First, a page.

Although Google is currently developing wireless service plans that will prohibit tower technicians from climbing to maintain the transceivers – because they’ll be at an elevation between 23,000 and 65,000 feet in the stratosphere – this week’s announcement that the company intends to offer MVNO wireless connectivity to customers in the U.S. will also exclude techs from working on Google-owned terrestrial structures. There will be none available.
Google’s entry into the wireless industry will be as a virtual network operator (MVNO), which buys wireless space from the big four carriers, then resells it to customers.
Following Google product chief Sundar Pichai’s announcement earlier this week, a number of industry articles suggested that Google’s market entry will provide a considerable upside for tower owners and the construction industry, but it appears to be a “small-scale” experiment, as Pichai promised – especially since their goal to let users switch between cellular service and local wi-fi networks more easily will only work on one phone, the Google Nexus 6, according to The Wall Street Journal.
‘Junk’ on towers may be a stretch
Before Pichai’s announcement reached the back of the cavernous Mobile World Congress 2015 hall in Barcelona, Spain, analysts were scrambling to assess the impact upon the industry.
Wells Fargo telecom analyst Jennifer Fritzsche jumped to the airwaves stating that if a new competitor comes in: “That means there are more antennas on the tower to support more usage and the tower companies like American Tower, Crown, SBA are paid on more kind of ‘ junk’ seen on the towers themselves.”
Not necessarily so, said Marc Ganzi, CEO of communications infrastructure investor Digital Bridge Holdings, LLC.
Ganzi doesn’t necessarily see the need for more equipment on existing sites, but he does perceive that a new MVNO capable of ramping up, such as cash-rich Google, will directly and indirectly contribute to more CAPEX being spent for new sites and densification of the networks to manage the potential for network congestion on Google’s wholesale partners.
“Historically, MVNO consumer plans have unlimited usage and in turn that hurts the primary carrier’s network, requiring them to re-invest in it as capacity becomes constrained. This inevitably means cell splitting in congested areas and adding new collocations or greenfield tower sites,” said Ganzi.
Google said it will provide additional details on its MVNO plans in the coming months.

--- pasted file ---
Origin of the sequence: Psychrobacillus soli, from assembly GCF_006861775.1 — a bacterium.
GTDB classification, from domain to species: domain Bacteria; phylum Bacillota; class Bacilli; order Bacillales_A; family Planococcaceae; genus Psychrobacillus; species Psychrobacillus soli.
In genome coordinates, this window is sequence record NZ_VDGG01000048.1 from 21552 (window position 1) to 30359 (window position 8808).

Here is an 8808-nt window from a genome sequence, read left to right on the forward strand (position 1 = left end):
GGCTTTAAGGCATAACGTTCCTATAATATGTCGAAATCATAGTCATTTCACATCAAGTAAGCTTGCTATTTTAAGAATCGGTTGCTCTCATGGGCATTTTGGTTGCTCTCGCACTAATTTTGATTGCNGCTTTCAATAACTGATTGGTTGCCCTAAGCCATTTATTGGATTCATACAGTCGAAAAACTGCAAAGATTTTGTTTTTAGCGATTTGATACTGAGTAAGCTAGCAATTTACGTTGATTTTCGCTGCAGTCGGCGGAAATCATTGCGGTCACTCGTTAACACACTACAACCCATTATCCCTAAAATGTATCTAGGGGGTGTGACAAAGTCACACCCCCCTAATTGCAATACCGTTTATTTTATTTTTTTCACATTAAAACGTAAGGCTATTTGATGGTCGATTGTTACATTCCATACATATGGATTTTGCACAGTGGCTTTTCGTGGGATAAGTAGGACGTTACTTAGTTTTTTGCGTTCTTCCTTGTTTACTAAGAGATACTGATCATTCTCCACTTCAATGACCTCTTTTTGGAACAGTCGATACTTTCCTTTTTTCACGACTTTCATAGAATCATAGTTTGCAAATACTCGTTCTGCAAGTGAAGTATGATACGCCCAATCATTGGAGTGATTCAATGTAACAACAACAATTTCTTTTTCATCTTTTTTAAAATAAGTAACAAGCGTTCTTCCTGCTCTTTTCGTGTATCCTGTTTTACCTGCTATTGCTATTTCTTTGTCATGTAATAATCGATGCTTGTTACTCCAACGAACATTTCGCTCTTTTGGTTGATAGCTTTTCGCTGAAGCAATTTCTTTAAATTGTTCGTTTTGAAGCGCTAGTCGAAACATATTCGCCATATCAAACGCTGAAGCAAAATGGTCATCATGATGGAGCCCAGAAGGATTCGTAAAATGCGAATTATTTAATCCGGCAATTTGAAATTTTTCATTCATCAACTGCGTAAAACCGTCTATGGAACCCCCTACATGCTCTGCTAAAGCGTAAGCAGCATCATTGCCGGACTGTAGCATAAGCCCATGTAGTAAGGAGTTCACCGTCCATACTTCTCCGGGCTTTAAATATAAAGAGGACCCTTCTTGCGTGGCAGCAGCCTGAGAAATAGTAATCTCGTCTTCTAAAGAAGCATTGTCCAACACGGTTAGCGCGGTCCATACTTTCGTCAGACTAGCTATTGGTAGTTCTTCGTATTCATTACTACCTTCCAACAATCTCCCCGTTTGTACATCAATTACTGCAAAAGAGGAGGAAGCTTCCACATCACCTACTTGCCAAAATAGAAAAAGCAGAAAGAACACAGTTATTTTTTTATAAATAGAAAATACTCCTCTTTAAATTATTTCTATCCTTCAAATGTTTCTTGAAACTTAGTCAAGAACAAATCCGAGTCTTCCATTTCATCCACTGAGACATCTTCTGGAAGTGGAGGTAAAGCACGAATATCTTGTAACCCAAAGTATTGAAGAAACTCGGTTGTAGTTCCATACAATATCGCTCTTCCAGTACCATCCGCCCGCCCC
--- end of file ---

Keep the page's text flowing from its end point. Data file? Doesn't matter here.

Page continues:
The sky is not limiting Google
Google is also working on building wireless connectivity in sections of the world where there’s no existing infrastructure. Project Loon, which employs balloons that lift transceivers in the air to provide coverage on the ground in remote and rural areas are currently being successfully tested.
Although the concept isn’t new since other companies have had live tests to provide balloon connectivity in rural areas of America, Google appears to have flattened out the numerous kinks for making it a near-term reality.
After two years, the balloons can now keep cellular radios in the air for as long as 200 days, Pichai said.
From its early days of R&D when a styrofoam beer cooler was used to house Loon’s high-tech payload, to today’s sophisticated systems that have floating cell towers in the sky, crisscrossing the globe, by riding global wind currents like rivers, climbing and sinking to find the right flow.
For an intriguing inside look at the project, see The Verge’s The sky is almost open for business.
Pichai also touched upon Project Titan, where a lightweight drone aircraft is outfitted with transmitters. He said that the drones could be deployed quickly to an area in need of extra capacity, like a disaster zone.
The high stratosphere drones can fly for long periods. They act as an alternative to a satellite by beaming internet onto a target area – much like satellite TV companies such as Sky do from geostationary satellites.
Pchai said that they will be flying and testing the drones this year.
Last year Google bought Titan Aerospace, a drone manufacturer that was also being courted by Facebook.
Whereas the drones will stay in one area, according to Google, the balloons provide an almost opposite network design used by cell towers. A stationary individual on the ground using their LTE phone will be handed off from balloon to balloon as it moves overhead so that the call is not dropped.
The company, which got its start on the internet, and is now providing it, envisions a mesh network stitched together by drones and balloons.
Getting back down to earth with fiber
A Google experiment five years ago, building a fiber-optic gigabit internet in Kansas City, with speeds up to 100 times faster than today’s basic broadband, is transforming how that city is able to use technology to improve the life of their citizens
Although at that time, like the MVNO initiative, it too was described as an unobtrusive program. But based upon its success, Google has announced that it is going to provide the same fiber network in 18 more U.S. cities.
An early access program is offering companies the service for just $100 per month, and in the words of Provo, Utah Mayor John Curtis, small businesses can “kiss loading bars goodbye.”
“We want to break down the barriers on how connectivity works,” said Pichai in Barcelona, not mentioning that for every Google initiative that the company experiments or invests in, it must have a strong business model ensuring financial success.